Showcasing over 250 objects (including artworks and archaeological fragments) spanning four continents and nearly a millennia, the show hopes to “shine a light on Africa’s pivotal role in world history through the tangible materials that remain,” Dr. Berzock explained, because “the legacy of medieval trans-Saharan exchange has largely been omitted from Western historical narratives and art histories, and certainly from the way that Africa is presented in art museums.”
Before now, the breadth of medieval Africa’s reach has been all but untapped in art-historical discourse. The majority of exhibitions have not highlighted the ways in which African material cultures had strong connections to economies and cultural production in other parts of the world. Objects like an ivory Madonna figurine from 12th-century France—carved from the tusks of African Savannah elephants—take on new resonance in the context of the trans-Saharan trade route. So does an extremely intricate 15th-century lost-wax cast from Nigeria, made of copper from the Alpine region. Such objects unequivocally establish Africa’s status as a global commercial center, and illustrate partnerships based on mutual benefit, rather than relationships marred by unequal exchange.
Among the most interesting fragments in the show is a Qingbai pottery shard made of Chinese porcelain unearthed at Tadmekka in Mali. With more than 6,000 miles between these two regions, the shard shows precisely how vast and intricate medieval trade networks across the Sahara were. Spices, copper, ivory, gold, salt, and other commodities made West Africa a region of renown across the medieval world.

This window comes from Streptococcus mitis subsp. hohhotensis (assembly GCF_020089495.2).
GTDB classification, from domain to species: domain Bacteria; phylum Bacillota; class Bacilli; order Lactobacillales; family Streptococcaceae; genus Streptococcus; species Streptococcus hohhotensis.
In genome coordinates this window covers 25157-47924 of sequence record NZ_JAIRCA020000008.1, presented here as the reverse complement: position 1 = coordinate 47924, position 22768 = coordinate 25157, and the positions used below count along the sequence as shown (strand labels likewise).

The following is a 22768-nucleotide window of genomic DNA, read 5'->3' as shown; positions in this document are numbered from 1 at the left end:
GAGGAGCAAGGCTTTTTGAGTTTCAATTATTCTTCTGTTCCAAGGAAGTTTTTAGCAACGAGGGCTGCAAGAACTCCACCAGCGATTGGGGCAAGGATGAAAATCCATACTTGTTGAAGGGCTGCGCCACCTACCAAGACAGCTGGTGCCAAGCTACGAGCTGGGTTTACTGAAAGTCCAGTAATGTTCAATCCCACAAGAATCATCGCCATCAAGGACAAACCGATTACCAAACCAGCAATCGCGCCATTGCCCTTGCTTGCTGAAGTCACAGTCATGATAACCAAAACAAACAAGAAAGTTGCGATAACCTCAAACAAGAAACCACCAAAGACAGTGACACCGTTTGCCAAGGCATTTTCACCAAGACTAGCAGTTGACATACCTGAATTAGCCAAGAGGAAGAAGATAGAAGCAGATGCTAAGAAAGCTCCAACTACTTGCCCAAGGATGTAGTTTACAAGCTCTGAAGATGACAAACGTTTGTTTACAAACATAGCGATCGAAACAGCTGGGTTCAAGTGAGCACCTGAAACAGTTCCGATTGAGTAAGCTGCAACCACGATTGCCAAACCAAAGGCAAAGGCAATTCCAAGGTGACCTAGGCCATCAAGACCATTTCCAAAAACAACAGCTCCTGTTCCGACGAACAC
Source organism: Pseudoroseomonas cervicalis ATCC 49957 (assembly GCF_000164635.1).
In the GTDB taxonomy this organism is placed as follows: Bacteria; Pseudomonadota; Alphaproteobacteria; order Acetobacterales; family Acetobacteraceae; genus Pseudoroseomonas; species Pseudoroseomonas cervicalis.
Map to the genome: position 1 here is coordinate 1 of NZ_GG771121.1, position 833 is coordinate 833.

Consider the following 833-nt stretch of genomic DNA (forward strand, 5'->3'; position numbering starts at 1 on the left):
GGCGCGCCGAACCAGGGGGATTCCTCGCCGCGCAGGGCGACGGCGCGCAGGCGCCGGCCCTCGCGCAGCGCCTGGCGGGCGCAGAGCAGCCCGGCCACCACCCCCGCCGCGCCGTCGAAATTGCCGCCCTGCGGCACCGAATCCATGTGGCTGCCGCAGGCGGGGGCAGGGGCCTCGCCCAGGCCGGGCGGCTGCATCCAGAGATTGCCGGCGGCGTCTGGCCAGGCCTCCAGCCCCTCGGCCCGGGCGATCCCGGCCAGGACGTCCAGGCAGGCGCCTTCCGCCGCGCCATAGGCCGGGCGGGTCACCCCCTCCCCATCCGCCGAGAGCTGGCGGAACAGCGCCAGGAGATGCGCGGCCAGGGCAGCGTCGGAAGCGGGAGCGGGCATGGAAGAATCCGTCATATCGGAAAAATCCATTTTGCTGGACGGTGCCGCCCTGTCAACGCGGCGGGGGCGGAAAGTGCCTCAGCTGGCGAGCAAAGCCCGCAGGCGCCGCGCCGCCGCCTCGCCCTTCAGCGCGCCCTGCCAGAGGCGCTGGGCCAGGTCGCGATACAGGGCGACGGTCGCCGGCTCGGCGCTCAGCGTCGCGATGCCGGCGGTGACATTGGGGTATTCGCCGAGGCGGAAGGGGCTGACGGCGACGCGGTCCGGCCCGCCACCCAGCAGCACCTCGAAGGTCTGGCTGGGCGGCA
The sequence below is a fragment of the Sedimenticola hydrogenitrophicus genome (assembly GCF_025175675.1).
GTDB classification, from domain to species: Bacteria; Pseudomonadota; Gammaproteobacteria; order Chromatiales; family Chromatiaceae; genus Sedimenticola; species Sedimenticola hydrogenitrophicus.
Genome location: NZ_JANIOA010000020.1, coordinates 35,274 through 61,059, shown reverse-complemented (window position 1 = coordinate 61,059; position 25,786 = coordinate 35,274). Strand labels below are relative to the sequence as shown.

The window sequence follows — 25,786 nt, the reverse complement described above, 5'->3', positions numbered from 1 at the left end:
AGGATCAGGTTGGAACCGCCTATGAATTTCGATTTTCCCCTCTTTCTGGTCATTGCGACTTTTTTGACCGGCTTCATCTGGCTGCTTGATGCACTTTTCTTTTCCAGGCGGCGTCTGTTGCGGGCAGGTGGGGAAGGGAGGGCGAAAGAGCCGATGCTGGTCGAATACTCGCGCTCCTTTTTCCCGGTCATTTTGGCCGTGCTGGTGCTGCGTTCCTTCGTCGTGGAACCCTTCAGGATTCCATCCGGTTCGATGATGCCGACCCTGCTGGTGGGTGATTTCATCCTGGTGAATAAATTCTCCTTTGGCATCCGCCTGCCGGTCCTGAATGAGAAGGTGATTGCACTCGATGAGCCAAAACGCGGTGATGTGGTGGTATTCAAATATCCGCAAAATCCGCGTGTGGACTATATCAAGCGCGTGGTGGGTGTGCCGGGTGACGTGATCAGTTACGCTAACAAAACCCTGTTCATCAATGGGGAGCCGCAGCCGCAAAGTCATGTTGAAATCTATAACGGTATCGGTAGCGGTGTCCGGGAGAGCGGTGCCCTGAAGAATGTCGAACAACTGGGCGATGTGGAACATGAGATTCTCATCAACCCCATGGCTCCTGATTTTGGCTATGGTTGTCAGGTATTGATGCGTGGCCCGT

A map from 14th-century Catalonia in present-day Spain prominently featuring Mansā Mūsā, or Mūsā Keita I, the ruler of Mali, denotes that Europeans took notice of the empire early on. Said to be the richest person to have ever lived—a feat even for modern standards—Mansā Mūsā presided over 1,200 miles of land; his empire included much of present-day Burkina Faso, Chad, Gambia, Guinea, Mali, Mauritania, Niger, Nigeria, and Senegal, and was peppered with plentiful gold and salt mines at a time of decline in European production.
From 1324 to 1325, the Muslim leader voyaged from Timbuktu to Mecca on the hajj, setting out with a convoy of 15,000 subjects. According to contemporary accounts, the caravan was as long as the eye could see. Along the journey, the emperor lavished gifts of gold on everyone he met, strategically establishing key diplomatic relationships. Reports of Mansā Mūsā’s fantastic wealth made their way to Europe, and Mansā Mūsā and the Mali kingdom were quite literally put on the map in 1339. Algerian scholar Tahar Abbou writes that among the consequences of Mansā’s journey was that it “stirred the European ambitions” to explore Africa in search of Mansā’s gold source, bypassing the North African merchants who had previously acted as middlemen in the trans-Saharan trade.